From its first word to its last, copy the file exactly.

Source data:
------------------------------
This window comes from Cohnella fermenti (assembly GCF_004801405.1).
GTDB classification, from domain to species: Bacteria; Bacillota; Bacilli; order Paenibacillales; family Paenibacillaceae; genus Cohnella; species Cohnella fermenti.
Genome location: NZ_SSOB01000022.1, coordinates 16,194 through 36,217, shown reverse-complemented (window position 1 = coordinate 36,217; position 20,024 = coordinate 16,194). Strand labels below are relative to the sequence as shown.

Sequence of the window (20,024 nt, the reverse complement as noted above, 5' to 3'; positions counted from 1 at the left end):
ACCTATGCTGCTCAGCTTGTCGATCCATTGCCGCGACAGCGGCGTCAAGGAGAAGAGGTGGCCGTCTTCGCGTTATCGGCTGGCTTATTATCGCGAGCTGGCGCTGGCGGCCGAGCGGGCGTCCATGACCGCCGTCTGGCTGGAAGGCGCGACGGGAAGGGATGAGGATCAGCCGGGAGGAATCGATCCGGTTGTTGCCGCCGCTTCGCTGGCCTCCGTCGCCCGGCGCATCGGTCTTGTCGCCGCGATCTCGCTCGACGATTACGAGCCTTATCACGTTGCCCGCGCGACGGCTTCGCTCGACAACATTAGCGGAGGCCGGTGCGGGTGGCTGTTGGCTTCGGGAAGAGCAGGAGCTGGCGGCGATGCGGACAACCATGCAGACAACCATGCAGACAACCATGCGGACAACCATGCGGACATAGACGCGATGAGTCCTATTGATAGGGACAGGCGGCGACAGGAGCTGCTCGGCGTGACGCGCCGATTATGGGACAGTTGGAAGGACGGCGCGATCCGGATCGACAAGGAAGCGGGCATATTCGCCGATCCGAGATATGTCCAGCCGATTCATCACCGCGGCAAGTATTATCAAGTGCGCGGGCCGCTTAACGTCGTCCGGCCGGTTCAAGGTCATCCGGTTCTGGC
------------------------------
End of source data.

This window comes from Cohnella fermenti (assembly GCF_004801405.1).
GTDB classification, from domain to species: Bacteria; Bacillota; Bacilli; order Paenibacillales; family Paenibacillaceae; genus Cohnella; species Cohnella fermenti.
Genome location: NZ_SSOB01000022.1, coordinates 16,194 through 36,217, shown reverse-complemented (window position 1 = coordinate 36,217; position 20,024 = coordinate 16,194). Strand labels below are relative to the sequence as shown.

Sequence of the window (20,024 nt, the reverse complement as noted above, 5' to 3'; positions counted from 1 at the left end):
ACCTATGCTGCTCAGCTTGTCGATCCATTGCCGCGACAGCGGCGTCAAGGAGAAGAGGTGGCCGTCTTCGCGTTATCGGCTGGCTTATTATCGCGAGCTGGCGCTGGCGGCCGAGCGGGCGTCCATGACCGCCGTCTGGCTGGAAGGCGCGACGGGAAGGGATGAGGATCAGCCGGGAGGAATCGATCCGGTTGTTGCCGCCGCTTCGCTGGCCTCCGTCGCCCGGCGCATCGGTCTTGTCGCCGCGATCTCGCTCGACGATTACGAGCCTTATCACGTTGCCCGCGCGACGGCTTCGCTCGACAACATTAGCGGAGGCCGGTGCGGGTGGCTGTTGGCTTCGGGAAGAGCAGGAGCTGGCGGCGATGCGGACAACCATGCAGACAACCATGCAGACAACCATGCGGACAACCATGCGGACATAGACGCGATGAGTCCTATTGATAGGGACAGGCGGCGACAGGAGCTGCTCGGCGTGACGCGCCGATTATGGGACAGTTGGAAGGACGGCGCGATCCGGATCGACAAGGAAGCGGGCATATTCGCCGATCCGAGATATGTCCAGCCGATTCATCACCGCGGCAAGTATTATCAAGTGCGCGGGCCGCTTAACGTCGTCCGGCCGGTTCAAGGTCATCCGGTTCTGGC